The feel is lighter still in the satisfying "The High Window" (1942), in which Marlowe tries to retrieve a valuable coin stolen from a private collection. It's as if, having given the lay of the land in his first two books, the author is able now to relax and write a more streamlined, straight-ahead story. Not that the case is simple, of course; before long, the missing (or is it?) coin leads to murder. Once again, Chandler achieves his literary goal of writing scenes that seem never to have been written before, scenes that shimmer with smart dialogue and those patented descriptions.

Also elegant and enjoyable in its unfolding is "The Lady in the Lake" (1943), written (and reflecting homefront conditions) during World War II. A downtown business executive asks Marlowe to find his estranged wife, missing after a trip to Little Fawn Lake (read Big Bear). The detective goes up to the man's vacation cabin and there makes a grisly discovery.

These mountain scenes have an airy feel, in keeping with their setting. Chandler didn't keep writing the same book over and over but varied his approach, trying for different effects. It's surprising to see the range he achieved, in mood and structure, within the private-eye form he was so responsible for popularizing.

Less pleasant to note is Chandler's casual use of racial and other slurs; although, technically, it's Marlowe who refers to various characters in the seven novels as a "fat greasy sensual Jew," a "short dirty wop," a "nice-mannered Jap," a "pansy," a "big buck Negro," a "greaseball" and the like. "It was the times," we may say in partial excuse (although 1953, when "The Long Goodbye" was published, seems a bit late in the century to be calling a Mexican houseman "a cockroach in a white jacket"); and indeed, other great writers used similar language. But it's no more fun to find it in Chandler than in Hemingway, Mencken, Eliot or any other American master.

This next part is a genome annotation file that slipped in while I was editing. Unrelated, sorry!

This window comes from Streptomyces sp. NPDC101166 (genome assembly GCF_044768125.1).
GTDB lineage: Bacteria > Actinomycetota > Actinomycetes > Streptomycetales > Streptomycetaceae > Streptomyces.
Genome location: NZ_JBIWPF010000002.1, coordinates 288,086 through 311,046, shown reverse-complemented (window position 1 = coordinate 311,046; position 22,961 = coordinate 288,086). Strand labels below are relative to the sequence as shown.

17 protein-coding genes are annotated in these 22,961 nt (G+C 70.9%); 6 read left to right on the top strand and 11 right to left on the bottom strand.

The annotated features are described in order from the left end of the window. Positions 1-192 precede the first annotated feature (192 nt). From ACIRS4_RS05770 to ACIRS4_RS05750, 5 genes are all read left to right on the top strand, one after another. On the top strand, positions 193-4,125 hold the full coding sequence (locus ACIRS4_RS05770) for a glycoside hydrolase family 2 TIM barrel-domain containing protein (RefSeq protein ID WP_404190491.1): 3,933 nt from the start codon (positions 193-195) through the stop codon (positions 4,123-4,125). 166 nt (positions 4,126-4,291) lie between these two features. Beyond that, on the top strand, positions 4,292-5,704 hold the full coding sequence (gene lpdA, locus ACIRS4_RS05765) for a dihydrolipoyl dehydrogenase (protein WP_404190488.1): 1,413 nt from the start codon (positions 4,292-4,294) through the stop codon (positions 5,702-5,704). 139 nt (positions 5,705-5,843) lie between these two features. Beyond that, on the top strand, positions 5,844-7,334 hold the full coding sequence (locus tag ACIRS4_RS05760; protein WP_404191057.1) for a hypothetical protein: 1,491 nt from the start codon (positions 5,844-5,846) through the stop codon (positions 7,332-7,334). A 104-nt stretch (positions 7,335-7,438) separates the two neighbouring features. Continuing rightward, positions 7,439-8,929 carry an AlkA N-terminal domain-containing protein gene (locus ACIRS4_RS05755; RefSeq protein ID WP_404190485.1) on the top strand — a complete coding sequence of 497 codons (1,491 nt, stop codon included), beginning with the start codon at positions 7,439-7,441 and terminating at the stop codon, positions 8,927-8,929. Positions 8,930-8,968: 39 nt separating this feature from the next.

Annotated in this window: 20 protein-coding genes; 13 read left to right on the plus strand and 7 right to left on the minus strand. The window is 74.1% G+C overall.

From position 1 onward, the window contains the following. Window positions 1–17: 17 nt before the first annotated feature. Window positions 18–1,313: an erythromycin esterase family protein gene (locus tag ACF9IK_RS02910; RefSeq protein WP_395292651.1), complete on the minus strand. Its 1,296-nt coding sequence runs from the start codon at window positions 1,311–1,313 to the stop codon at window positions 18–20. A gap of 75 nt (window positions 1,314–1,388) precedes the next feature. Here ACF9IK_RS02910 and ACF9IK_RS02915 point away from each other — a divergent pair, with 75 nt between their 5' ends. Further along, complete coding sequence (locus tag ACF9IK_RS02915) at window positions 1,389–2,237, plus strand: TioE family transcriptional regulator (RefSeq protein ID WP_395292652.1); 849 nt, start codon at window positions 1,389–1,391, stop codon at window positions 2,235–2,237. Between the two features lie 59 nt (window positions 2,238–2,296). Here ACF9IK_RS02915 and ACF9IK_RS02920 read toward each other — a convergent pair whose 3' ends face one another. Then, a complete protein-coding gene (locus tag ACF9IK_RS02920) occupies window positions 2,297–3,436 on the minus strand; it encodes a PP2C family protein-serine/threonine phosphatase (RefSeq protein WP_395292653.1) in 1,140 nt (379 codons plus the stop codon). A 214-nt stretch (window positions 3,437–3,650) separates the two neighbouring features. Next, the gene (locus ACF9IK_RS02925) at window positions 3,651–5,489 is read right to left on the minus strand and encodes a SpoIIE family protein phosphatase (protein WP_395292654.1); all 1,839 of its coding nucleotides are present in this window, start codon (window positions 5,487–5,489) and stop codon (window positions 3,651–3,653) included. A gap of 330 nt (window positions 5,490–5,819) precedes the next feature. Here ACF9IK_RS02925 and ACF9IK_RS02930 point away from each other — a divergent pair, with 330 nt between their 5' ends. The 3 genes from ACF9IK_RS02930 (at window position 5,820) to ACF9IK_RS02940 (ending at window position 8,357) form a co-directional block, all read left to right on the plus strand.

"The Lady in the Lake," with its exciting finale, is the last completely pleasing Chandler novel. It would be six years between it and the next Marlowe book, "The Little Sister" (1949) -- six years during which Chandler earned much money writing screenplays and stored up much bad feeling toward Hollywood. "The Little Sister," which has Marlowe trying to help a movie actress become disentangled from blackmailers and racketeers, seems burdened with Chandler's own movie-studio grievances. Although the book has many good passages, there are also several sour Marlowe diatribes against modern California. Chandler's urban knight-errant is getting older and crabbier. There's also a jarring disparity between "The Little Sister's" realistic sequences and its sillier-seeming interludes. One wants to say to Chandler what Marlowe tells someone in another book: "You're slipping your clutch."

Read in order, Chandler's novels form a sort of vexed Marlowe's Progress: from professional copaceticism to personal confusion. In "Farewell, My Lovely," a placid Marlowe says of the detective business: "There's not much money in it. There's a lot of grief. But there's a lot of fun too. And there's always a chance of a big case." By "The Little Sister," however, the P.I. is talking to himself with a desperation that's only semi-comical: "Who am I cutting my throat for this time? ... I don't know. All I know is that something isn't what it seems and ... the wrong person is going to lose the pot. Is that my business? Well, what is my business? Do I know? Did I ever know? Let's not go into that."